Family connections

Two members of an artistic area family – photographer Jay Stock and his daughter, artist and teacher Georgette Stock, of Martins Ferry – have engaged in a creative collaboration with self-taught artist Tom Moses, great-grandson of celebrated American primitive artist Grandma Moses.

This past summer, the Stocks had the opportunity to meet Tom Moses and visit his home-studio in upstate New York. While Jay Stock took photographs of Moses in his working space, Georgette Stock joined the artist to work on one of his paintings. She described Moses as “a very interesting character.”

The Stocks’ adventure began with a trip to Vermont to view the Bennington Museum’s collection of artwork by Anna Mary Robertson Moses (1860-1961), who became known as Grandma Moses and was recognized as one of America’s most noted folk artists. The Bennington Museum holds the country’s largest public collection of her paintings. Grandma Moses didn’t begin painting until she was 75 and, over the next quarter-century, produced more than 1,500 works of art before her death at age 101 in 1961.

The Martins Ferry father-and-daughter team learned that Grandma Moses’ great-grandson, Tom, also was a self-taught artist, living and working in Eagle Bridge, N.Y., a farming community where the Moses family has resided for nearly a century. Tom, who was born in 1942 (when his great-grandmother was 82), paints in the same “very primitive” style as his famous forebear, Jay Stock said.

“The work that he does is in the same primitive style as his great-grandmother. It’s quite fascinating,” the photographer remarked.

Earlier in his working life, Tom Moses was a barn builder, framer and stonemason. He told the Stocks, “I have never had any formal training of any kind in art. My grandfather got me and my brothers to try painting, when we would go to his house to visit or stay overnight when my parents would go away, and so it blossomed from there. My grandfather was Forest King Moses, son of Grandma Moses.”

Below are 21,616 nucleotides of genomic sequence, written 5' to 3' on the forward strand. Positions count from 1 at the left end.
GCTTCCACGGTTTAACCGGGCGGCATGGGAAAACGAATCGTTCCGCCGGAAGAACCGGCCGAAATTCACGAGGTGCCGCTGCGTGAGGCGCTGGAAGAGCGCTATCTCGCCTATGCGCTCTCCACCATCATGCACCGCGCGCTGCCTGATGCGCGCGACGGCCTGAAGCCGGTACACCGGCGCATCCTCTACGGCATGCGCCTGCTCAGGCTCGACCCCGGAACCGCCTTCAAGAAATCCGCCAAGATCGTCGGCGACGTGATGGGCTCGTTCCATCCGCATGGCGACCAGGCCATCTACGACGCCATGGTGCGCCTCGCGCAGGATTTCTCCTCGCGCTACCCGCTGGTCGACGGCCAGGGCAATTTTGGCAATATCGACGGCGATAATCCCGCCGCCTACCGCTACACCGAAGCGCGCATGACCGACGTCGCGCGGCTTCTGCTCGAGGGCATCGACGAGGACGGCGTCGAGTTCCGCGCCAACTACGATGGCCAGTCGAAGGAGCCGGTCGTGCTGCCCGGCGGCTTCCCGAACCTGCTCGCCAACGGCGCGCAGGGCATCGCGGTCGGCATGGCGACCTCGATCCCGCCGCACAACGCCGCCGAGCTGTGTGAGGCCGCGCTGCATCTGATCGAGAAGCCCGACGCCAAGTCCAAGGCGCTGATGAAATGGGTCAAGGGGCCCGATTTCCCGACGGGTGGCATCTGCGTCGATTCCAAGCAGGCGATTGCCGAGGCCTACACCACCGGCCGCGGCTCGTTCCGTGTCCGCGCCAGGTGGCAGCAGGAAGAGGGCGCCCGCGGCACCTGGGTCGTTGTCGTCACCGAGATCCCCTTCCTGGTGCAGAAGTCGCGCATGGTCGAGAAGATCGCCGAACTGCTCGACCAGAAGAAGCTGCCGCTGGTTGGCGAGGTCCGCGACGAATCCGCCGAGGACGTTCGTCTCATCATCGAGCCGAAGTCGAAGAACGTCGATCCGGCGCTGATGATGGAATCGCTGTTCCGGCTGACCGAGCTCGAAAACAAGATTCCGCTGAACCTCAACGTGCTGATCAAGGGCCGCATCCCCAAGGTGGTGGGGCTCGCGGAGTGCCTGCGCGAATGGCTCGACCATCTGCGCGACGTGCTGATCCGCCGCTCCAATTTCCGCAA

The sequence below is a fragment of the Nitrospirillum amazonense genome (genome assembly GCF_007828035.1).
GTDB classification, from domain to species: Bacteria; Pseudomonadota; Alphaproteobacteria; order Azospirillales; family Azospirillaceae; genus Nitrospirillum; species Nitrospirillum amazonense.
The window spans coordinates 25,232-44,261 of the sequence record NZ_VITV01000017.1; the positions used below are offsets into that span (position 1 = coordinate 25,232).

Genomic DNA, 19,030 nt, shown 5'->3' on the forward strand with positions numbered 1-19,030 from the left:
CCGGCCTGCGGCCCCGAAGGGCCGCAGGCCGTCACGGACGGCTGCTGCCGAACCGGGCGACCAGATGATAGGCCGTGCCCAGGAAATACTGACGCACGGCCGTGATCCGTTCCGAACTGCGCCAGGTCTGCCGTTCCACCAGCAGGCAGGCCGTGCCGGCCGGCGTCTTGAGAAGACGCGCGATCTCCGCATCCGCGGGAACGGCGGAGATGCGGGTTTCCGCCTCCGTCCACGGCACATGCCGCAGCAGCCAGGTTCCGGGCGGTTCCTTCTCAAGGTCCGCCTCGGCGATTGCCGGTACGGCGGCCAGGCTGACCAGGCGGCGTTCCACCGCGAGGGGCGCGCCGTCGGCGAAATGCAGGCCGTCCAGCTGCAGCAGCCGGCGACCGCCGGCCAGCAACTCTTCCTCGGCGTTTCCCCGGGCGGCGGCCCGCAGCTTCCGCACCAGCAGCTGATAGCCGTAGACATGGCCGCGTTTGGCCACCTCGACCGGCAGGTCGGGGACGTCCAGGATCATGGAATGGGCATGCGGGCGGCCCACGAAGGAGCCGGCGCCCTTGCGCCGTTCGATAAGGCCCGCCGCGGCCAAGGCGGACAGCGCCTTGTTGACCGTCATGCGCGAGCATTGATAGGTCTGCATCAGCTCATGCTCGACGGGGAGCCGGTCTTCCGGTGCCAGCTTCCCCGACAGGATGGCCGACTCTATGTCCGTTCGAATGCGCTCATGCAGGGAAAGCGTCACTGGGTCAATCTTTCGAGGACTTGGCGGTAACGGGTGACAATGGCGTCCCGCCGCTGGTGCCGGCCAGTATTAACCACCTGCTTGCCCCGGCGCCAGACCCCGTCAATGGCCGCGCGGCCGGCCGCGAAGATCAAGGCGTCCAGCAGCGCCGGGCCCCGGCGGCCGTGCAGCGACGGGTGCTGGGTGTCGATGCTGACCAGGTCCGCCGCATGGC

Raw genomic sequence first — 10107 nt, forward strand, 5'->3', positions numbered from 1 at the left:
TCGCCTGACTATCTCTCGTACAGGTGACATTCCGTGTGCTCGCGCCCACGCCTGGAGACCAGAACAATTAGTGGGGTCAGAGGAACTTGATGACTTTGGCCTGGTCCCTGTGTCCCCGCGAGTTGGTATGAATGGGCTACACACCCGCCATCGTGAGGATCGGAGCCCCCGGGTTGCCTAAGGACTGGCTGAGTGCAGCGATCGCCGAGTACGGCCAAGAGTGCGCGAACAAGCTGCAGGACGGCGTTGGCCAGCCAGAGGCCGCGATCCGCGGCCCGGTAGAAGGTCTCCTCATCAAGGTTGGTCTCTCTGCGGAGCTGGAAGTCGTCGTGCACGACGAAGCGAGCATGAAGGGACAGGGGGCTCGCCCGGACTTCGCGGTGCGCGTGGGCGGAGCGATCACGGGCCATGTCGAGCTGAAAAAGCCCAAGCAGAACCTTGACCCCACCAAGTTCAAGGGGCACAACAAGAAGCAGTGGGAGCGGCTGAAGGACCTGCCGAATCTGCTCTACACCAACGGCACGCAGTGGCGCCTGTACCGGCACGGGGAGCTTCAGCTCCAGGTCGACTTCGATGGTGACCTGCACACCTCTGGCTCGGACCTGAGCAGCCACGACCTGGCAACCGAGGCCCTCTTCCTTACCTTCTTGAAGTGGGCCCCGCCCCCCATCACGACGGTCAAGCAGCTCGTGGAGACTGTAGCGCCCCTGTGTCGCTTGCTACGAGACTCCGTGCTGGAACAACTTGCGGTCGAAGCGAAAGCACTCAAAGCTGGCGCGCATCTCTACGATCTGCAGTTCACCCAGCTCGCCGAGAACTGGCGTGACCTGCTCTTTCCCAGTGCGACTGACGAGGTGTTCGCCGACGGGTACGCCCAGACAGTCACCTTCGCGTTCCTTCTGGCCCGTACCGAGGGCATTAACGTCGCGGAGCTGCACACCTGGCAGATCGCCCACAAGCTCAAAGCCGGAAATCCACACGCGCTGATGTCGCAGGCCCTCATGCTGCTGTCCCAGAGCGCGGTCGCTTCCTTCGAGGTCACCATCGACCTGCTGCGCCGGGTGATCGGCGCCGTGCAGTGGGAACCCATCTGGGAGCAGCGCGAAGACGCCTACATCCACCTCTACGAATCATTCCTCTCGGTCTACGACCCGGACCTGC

From both an educator’s and an artist’s perspective, Georgette Stock said she was struck by Tom Moses’ passion for art. “His training, very much like his great-grandmother’s, was next to none,” but he possesses “that passion to create, that innate desire that human beings have that they want to express themselves. He certainly has that innate gift and ability,” she commented. Also like his great-grandmother, Moses paints in “a very innocent style,” the art teacher noted.

Regarding the opportunity to work with Tom Moses in his studio, Georgette Stock – who earned a degree in fine arts from Wheeling Jesuit University and has taught art for many years – said, “His approach to art and my approach are obviously very different. He has not had formal academic training. It was a very different experience. It was interesting to see how art can be created from different mindsets.”

She and the New York artist collaborated on one of his paintings at her father’s suggestion.